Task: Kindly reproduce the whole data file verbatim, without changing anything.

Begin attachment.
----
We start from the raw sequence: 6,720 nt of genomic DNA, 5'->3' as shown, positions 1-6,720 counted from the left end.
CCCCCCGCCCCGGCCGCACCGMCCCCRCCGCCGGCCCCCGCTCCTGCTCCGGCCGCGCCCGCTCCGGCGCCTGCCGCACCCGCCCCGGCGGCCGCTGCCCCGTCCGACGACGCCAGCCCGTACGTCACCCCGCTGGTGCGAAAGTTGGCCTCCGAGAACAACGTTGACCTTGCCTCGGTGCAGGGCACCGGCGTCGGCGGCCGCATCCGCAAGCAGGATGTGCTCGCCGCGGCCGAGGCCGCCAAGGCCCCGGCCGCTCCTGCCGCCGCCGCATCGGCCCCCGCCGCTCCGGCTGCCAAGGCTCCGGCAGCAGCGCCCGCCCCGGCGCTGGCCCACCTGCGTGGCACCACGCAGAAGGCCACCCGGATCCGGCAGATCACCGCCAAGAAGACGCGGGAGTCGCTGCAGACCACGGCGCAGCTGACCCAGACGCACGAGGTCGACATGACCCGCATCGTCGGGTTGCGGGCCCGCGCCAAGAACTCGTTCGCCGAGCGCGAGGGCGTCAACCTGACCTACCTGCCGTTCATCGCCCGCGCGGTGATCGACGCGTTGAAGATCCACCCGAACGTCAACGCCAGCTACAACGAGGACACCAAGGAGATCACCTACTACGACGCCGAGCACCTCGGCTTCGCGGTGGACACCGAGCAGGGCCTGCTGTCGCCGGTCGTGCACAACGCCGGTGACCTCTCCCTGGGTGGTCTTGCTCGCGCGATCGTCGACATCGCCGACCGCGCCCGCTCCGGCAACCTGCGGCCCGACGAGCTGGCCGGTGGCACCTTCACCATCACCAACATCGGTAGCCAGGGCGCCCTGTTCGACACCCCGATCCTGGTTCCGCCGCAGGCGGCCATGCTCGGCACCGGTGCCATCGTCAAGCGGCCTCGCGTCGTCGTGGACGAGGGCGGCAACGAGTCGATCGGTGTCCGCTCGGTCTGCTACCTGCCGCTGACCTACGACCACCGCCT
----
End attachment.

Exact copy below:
We start from the raw sequence: 6,720 nt of genomic DNA, 5'->3' as shown, positions 1-6,720 counted from the left end.
CCCCCCGCCCCGGCCGCACCGMCCCCRCCGCCGGCCCCCGCTCCTGCTCCGGCCGCGCCCGCTCCGGCGCCTGCCGCACCCGCCCCGGCGGCCGCTGCCCCGTCCGACGACGCCAGCCCGTACGTCACCCCGCTGGTGCGAAAGTTGGCCTCCGAGAACAACGTTGACCTTGCCTCGGTGCAGGGCACCGGCGTCGGCGGCCGCATCCGCAAGCAGGATGTGCTCGCCGCGGCCGAGGCCGCCAAGGCCCCGGCCGCTCCTGCCGCCGCCGCATCGGCCCCCGCCGCTCCGGCTGCCAAGGCTCCGGCAGCAGCGCCCGCCCCGGCGCTGGCCCACCTGCGTGGCACCACGCAGAAGGCCACCCGGATCCGGCAGATCACCGCCAAGAAGACGCGGGAGTCGCTGCAGACCACGGCGCAGCTGACCCAGACGCACGAGGTCGACATGACCCGCATCGTCGGGTTGCGGGCCCGCGCCAAGAACTCGTTCGCCGAGCGCGAGGGCGTCAACCTGACCTACCTGCCGTTCATCGCCCGCGCGGTGATCGACGCGTTGAAGATCCACCCGAACGTCAACGCCAGCTACAACGAGGACACCAAGGAGATCACCTACTACGACGCCGAGCACCTCGGCTTCGCGGTGGACACCGAGCAGGGCCTGCTGTCGCCGGTCGTGCACAACGCCGGTGACCTCTCCCTGGGTGGTCTTGCTCGCGCGATCGTCGACATCGCCGACCGCGCCCGCTCCGGCAACCTGCGGCCCGACGAGCTGGCCGGTGGCACCTTCACCATCACCAACATCGGTAGCCAGGGCGCCCTGTTCGACACCCCGATCCTGGTTCCGCCGCAGGCGGCCATGCTCGGCACCGGTGCCATCGTCAAGCGGCCTCGCGTCGTCGTGGACGAGGGCGGCAACGAGTCGATCGGTGTCCGCTCGGTCTGCTACCTGCCGCTGACCTACGACCACCGCCT